Last week, when I wrote about the cast album of Seven Come Eleven, I stressed its topicality. The 1961 nightclub revue mentioned The Peppermint Lounge, the Peace Corps, Mayor Wagner, civil rights, mononucleosis, The John Birch Society – all names that were then making the news.
Revues have often been considered as here-and-now entertainments, never meant to last for the long haul; thus, topical humor has always seemed right for them. The song that Stephen Sondheim wrote in 1965 for The Mad Show — “The Boy from …” — makes more sense and is far more fun if you know a song from 1963 called “The Girl from Ipanema.”
With music by Antonio Carlos Jobim and lyrics by Norman (Whoop-Up) Gimbel, “The Girl from Ipanema” reached number five on the charts that summer. Its single came from an album called Getz/Gilberto, for Stan Getz was a jazz saxophonist and Joao Gilberto was a guitarist and proponent of the Brazilian musical movement called Bossa Nova (Portuguese for “new trend”).
Gilberto did start singing “The Girl from Ipanema,” but soon his wife Astrud Gilberto took over – and it’s generally regarded that her breathy, simple voice is what made the soft and mellow song successful even in an already rock-oriented market.
Sondheim, when asked by his friend Mary Rodgers to contribute to The Mad Show, mainly riffed on the word “Ipanema.” He wrote for a breathy, simple-voiced singer (expertly parodied by up-and-comer Linda Lavin) who said that her boy came from Tacarembo la Tumbe del Fuego Santa Malipaszaca Tecasia Junta del Sol y Cruz.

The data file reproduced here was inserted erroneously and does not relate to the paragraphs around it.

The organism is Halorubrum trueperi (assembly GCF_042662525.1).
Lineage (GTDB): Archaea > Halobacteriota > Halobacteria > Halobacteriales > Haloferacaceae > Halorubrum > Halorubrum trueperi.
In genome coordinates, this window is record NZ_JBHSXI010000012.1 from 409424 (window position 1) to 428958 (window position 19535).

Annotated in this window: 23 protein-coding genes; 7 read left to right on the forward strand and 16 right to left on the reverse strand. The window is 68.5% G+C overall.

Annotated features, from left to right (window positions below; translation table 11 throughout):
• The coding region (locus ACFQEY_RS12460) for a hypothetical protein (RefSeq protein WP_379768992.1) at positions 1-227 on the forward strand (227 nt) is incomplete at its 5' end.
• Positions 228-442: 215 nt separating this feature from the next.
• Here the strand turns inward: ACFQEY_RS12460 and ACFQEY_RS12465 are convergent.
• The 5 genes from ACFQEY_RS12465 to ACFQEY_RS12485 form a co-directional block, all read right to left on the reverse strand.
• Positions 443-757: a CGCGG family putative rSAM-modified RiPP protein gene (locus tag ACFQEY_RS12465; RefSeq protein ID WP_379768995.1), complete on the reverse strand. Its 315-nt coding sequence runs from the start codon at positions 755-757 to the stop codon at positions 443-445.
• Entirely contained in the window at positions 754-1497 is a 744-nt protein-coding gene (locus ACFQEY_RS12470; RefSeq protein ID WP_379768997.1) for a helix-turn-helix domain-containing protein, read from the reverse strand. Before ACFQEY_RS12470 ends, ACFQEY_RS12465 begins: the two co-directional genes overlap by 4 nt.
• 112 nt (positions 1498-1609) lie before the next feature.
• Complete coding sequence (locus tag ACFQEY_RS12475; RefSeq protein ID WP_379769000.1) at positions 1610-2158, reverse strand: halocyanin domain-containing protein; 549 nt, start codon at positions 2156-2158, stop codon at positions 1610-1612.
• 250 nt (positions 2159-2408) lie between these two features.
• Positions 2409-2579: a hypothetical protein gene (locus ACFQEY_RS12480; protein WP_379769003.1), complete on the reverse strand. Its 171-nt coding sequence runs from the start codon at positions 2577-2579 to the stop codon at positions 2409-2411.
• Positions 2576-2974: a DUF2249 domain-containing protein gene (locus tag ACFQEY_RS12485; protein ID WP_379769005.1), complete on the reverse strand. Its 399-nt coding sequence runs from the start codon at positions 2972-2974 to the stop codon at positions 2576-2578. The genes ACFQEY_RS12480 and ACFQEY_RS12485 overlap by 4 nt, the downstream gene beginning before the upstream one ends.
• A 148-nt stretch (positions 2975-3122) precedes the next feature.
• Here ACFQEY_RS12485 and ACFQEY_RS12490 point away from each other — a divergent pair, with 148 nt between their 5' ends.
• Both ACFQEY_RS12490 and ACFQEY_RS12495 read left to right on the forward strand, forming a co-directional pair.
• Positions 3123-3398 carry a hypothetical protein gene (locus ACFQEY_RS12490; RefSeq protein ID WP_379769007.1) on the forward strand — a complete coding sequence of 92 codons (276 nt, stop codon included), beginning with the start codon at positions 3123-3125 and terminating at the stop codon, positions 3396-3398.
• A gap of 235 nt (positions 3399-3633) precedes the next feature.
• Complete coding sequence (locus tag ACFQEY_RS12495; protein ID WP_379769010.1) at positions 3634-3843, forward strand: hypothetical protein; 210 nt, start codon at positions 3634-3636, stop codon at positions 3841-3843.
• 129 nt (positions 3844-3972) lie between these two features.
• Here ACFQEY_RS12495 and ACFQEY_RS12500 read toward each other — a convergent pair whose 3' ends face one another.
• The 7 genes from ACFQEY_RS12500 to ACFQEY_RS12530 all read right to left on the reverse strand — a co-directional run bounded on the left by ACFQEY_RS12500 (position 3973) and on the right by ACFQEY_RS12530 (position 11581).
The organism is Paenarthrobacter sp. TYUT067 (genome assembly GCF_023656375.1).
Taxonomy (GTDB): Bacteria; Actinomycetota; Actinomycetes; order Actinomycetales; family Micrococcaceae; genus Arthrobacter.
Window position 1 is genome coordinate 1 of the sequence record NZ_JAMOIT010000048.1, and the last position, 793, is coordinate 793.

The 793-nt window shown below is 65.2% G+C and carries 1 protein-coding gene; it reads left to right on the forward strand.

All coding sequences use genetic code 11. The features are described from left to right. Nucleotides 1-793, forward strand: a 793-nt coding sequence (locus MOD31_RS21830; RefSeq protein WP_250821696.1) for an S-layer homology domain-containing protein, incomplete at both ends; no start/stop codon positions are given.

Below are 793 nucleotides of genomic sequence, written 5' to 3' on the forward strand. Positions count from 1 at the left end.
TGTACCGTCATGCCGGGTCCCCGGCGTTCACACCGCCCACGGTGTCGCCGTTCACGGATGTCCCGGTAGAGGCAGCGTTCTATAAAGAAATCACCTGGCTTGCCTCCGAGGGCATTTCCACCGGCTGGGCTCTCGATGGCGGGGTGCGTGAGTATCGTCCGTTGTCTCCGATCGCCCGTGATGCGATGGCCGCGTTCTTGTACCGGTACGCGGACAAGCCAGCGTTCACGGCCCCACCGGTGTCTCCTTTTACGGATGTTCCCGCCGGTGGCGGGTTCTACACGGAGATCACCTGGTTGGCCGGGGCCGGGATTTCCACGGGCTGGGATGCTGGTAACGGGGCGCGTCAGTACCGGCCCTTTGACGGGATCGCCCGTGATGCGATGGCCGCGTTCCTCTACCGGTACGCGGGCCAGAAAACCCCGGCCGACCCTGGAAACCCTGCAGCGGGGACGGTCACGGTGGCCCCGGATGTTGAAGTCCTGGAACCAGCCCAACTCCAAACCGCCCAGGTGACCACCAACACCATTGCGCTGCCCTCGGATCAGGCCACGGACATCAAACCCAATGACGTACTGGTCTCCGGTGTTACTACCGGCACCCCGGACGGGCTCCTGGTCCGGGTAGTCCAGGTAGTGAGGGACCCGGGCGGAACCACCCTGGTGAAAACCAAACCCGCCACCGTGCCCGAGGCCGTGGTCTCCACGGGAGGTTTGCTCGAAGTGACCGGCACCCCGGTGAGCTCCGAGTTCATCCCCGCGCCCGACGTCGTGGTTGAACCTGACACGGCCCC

In the mid-sixties, homosexuality wasn’t often mentioned, but Sondheim made his “Boy from” gay. “Why do his friends call him Lillian?” he had his singer ask. About a year earlier, when working on Do I Hear a Waltz? with Mary’s father Richard, Sondheim had tried to inject the lyric “Sometimes he’s homosexual” when telling about an unhappily married couple. His composer (and producer) thought a Broadway audience wouldn’t like it and insisted it not be used. And what Richard wanted, Richard got. His daughter was far more accommodating.
Today’s Broadway musicals tend to avoid topical humor because they are built to run longer. And yet, many lyricists who thought of a good topical joke were hard-pressed to ignore it. These then-in-the-news names tore down the house when they first met audiences, but many haven’t passed the test of time. Here are a few explanations that may make the youngest of you say, “Oh, so THAT’S what that means!”
In The Boys from Syracuse, Lorenz Hart had one of his Antipholi yearn for “Dear Old Syracuse.” One hometown asset that he missed was that “When the search for love becomes a mania, you can take the night boat to Albania.”
There probably was never a night boat to Albania, but in the early part of the 20th century there certainly was a night boat from New York City to Albany. It left from Canal Street at eight p.m. and returned to New York at eight a.m. It was extraordinarily popular with adulterers, for in those days, any couple who wanted a hotel room was often asked for a marriage license. The staff on the ship made no such demands on its, uh, shipoopis.
Hart wasn’t the first to mention the boat. In 1930 – eight years before The Boys from Syracuse — Al Jolson sang “Why Do They All Take the Night Boat to Albany?” The singer suspiciously stated “They all claim it’s just for the sights. Tell me why, then, they travel at nights.” Finally he reached this conclusion: “Seems that each Tom and Dick and Harry is rid of his worries and cares. They found out the Hudson steamers carry a cargo of peaches and pears.”
“Pears” plays better when it’s heard and not read. The ear automatically hears the word as “pairs” – and pairs of people are what made the night boat famous.
But even ten years before that, Broadway played host to a hit called The Night Boat. The 1920 show (with music by Jerome Kern) played 313 performances – then enough to make it crack the list of Broadway’s top twenty-five longest-running musicals. In this one, a man tells his wife and mother-in-law he’s on the night boat to Albany every night because he’s the ship’s captain. Many nautical hi-jinks followed.